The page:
a1 University of Southampton
a2 University of Wales
a3 New York University
The impact of similarity in parent and child characteristics on the quality of parenting is underresearched. The current study examined the interaction between mother and child attention-deficit/hyperactivity disorder (ADHD) symptoms on parenting. Two hypotheses were tested: the similarity-fit hypothesis, which predicted that parent and child similarity will improve parenting, and the similarity-misfit hypothesis, which predicted the opposite. Study 1 examined the associations between maternal and child ADHD symptoms and child-specific rearing attitudes of 95 mothers with school-aged children. In Study 2 this analysis was extended to more objective observer-rated mother–child interaction and maternal expressed emotion in 192 mothers of preschool children. Child ADHD symptoms were associated with negative maternal comments and maternal ADHD symptoms with negative expressed emotion. In both studies maternal ADHD symptoms appeared to ameliorate the effects of child ADHD symptoms on negative parenting. Parental response to children with high ADHD symptoms was more positive and affectionate when the mother also had high ADHD symptoms. The results support the similarity-fit hypothesis and highlight the importance of considering both child and maternal ADHD symptoms in studies of parenting.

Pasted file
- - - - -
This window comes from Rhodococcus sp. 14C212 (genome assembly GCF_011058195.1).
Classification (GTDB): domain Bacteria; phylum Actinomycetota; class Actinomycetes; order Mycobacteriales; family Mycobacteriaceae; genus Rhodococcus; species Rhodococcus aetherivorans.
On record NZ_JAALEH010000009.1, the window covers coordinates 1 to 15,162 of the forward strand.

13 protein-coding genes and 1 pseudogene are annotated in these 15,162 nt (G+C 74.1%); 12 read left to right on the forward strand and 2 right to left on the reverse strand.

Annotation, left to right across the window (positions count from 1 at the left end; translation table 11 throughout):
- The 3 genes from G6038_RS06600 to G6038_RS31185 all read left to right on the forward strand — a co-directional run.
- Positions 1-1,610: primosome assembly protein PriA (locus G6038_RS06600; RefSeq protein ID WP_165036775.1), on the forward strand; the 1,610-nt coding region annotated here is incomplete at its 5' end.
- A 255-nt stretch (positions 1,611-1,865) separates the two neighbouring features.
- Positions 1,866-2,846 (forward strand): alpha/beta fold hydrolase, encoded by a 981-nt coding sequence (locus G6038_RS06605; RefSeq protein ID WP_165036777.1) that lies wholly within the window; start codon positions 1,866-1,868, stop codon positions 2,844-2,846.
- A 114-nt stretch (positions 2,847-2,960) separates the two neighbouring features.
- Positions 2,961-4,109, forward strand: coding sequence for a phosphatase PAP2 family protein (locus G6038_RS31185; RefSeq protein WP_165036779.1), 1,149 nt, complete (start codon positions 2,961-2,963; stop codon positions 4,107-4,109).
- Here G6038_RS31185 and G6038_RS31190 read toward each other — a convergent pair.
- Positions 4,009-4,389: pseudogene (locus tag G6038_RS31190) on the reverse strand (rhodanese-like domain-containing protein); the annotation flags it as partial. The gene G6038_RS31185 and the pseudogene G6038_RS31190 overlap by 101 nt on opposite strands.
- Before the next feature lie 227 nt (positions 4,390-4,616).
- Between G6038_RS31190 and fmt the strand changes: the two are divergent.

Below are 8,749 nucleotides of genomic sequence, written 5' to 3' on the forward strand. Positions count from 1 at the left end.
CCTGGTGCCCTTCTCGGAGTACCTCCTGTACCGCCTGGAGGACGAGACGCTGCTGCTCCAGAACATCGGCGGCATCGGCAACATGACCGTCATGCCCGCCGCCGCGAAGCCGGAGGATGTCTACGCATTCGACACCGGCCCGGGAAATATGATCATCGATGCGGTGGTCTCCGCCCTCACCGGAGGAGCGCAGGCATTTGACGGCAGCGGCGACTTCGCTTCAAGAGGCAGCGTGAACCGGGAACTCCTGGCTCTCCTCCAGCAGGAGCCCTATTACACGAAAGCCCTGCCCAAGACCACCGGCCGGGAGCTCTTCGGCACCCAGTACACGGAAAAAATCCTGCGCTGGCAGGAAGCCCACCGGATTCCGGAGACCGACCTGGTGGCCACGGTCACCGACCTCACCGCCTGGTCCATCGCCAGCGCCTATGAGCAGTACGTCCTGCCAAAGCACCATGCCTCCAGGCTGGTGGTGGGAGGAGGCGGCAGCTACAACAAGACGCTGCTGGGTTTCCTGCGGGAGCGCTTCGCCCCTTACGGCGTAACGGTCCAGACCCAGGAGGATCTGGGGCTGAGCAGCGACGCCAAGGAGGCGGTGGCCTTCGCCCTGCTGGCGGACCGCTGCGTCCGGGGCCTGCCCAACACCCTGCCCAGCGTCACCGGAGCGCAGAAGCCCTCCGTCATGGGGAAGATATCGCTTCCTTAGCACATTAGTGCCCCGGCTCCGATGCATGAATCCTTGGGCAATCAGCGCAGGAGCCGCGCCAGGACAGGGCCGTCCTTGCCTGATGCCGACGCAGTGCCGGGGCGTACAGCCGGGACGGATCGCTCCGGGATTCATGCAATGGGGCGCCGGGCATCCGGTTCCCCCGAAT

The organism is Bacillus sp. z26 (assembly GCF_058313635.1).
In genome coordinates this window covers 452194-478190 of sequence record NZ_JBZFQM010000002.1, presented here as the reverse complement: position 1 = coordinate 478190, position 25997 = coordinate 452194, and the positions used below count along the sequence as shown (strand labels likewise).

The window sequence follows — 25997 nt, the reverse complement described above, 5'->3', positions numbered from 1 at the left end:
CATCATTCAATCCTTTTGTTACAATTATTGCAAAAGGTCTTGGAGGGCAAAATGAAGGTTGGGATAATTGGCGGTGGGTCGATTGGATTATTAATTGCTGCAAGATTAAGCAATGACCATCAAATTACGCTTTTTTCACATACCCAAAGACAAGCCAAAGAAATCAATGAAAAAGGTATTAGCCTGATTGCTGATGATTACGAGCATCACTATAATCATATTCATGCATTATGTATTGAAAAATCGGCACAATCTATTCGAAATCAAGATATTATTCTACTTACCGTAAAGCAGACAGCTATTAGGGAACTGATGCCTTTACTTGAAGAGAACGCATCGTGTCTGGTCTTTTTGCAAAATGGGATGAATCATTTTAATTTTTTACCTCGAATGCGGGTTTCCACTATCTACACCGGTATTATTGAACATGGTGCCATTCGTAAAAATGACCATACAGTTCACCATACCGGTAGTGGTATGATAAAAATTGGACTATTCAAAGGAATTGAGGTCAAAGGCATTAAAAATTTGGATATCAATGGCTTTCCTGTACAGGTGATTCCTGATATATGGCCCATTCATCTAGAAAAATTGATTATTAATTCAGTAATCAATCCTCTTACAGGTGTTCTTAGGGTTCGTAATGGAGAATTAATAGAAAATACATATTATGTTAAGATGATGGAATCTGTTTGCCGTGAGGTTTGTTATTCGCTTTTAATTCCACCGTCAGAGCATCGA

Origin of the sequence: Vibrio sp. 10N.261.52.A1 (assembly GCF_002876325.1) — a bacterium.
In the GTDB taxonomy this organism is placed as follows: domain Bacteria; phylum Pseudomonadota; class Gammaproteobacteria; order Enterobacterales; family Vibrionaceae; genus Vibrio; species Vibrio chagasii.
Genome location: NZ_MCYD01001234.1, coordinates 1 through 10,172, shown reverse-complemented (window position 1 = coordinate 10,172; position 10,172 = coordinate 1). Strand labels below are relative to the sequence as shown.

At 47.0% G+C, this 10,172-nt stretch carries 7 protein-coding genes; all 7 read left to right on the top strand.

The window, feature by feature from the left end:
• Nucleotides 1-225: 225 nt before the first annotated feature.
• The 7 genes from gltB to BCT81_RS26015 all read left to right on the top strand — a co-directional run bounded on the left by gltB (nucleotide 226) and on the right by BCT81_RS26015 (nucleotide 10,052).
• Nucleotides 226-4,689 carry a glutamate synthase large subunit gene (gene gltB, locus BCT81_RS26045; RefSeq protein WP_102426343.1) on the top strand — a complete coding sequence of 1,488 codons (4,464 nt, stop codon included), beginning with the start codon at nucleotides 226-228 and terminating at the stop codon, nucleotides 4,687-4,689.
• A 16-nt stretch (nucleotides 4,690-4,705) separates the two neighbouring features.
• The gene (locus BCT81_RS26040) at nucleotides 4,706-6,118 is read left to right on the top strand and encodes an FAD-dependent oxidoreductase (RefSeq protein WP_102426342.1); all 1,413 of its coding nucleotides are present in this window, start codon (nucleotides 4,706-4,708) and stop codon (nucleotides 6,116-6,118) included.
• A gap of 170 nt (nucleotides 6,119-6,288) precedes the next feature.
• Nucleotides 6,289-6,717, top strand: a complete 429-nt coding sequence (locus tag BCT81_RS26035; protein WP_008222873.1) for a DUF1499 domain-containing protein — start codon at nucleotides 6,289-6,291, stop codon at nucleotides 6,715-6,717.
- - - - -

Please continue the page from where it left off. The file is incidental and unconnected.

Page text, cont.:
c1 Address correspondence and reprint requests to: Edmund J. S. Sonuga-Barke, University of Southampton, Developmental Brain–Behaviour Unit, School of Psychology, Highfield Campus, Southampton, SO17 1BJ, UK; E-mail: email@example.com.